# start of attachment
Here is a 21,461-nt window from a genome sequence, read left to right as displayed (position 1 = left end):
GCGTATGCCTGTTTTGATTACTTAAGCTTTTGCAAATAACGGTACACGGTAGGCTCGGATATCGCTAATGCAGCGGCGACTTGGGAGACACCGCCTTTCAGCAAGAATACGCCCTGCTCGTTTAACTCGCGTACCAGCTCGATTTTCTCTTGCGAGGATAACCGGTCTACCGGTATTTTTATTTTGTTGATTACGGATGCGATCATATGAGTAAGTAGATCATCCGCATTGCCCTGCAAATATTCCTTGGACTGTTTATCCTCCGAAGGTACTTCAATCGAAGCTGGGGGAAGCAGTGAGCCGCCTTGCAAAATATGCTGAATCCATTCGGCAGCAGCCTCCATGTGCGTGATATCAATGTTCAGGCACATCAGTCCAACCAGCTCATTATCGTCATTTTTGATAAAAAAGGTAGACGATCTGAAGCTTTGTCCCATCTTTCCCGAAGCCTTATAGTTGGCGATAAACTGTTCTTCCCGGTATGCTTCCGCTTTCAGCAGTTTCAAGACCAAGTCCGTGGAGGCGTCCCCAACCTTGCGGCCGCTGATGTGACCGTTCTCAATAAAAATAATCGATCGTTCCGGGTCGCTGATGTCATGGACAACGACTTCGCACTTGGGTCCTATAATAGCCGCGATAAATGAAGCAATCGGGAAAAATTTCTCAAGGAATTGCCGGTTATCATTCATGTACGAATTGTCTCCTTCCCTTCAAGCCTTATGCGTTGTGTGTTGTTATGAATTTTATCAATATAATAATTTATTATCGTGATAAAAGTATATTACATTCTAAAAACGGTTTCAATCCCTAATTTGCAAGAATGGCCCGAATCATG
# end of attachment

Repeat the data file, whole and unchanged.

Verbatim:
Here is a 21,461-nt window from a genome sequence, read left to right as displayed (position 1 = left end):
GCGTATGCCTGTTTTGATTACTTAAGCTTTTGCAAATAACGGTACACGGTAGGCTCGGATATCGCTAATGCAGCGGCGACTTGGGAGACACCGCCTTTCAGCAAGAATACGCCCTGCTCGTTTAACTCGCGTACCAGCTCGATTTTCTCTTGCGAGGATAACCGGTCTACCGGTATTTTTATTTTGTTGATTACGGATGCGATCATATGAGTAAGTAGATCATCCGCATTGCCCTGCAAATATTCCTTGGACTGTTTATCCTCCGAAGGTACTTCAATCGAAGCTGGGGGAAGCAGTGAGCCGCCTTGCAAAATATGCTGAATCCATTCGGCAGCAGCCTCCATGTGCGTGATATCAATGTTCAGGCACATCAGTCCAACCAGCTCATTATCGTCATTTTTGATAAAAAAGGTAGACGATCTGAAGCTTTGTCCCATCTTTCCCGAAGCCTTATAGTTGGCGATAAACTGTTCTTCCCGGTATGCTTCCGCTTTCAGCAGTTTCAAGACCAAGTCCGTGGAGGCGTCCCCAACCTTGCGGCCGCTGATGTGACCGTTCTCAATAAAAATAATCGATCGTTCCGGGTCGCTGATGTCATGGACAACGACTTCGCACTTGGGTCCTATAATAGCCGCGATAAATGAAGCAATCGGGAAAAATTTCTCAAGGAATTGCCGGTTATCATTCATGTACGAATTGTCTCCTTCCCTTCAAGCCTTATGCGTTGTGTGTTGTTATGAATTTTATCAATATAATAATTTATTATCGTGATAAAAGTATATTACATTCTAAAAACGGTTTCAATCCCTAATTTGCAAGAATGGCCCGAATCATG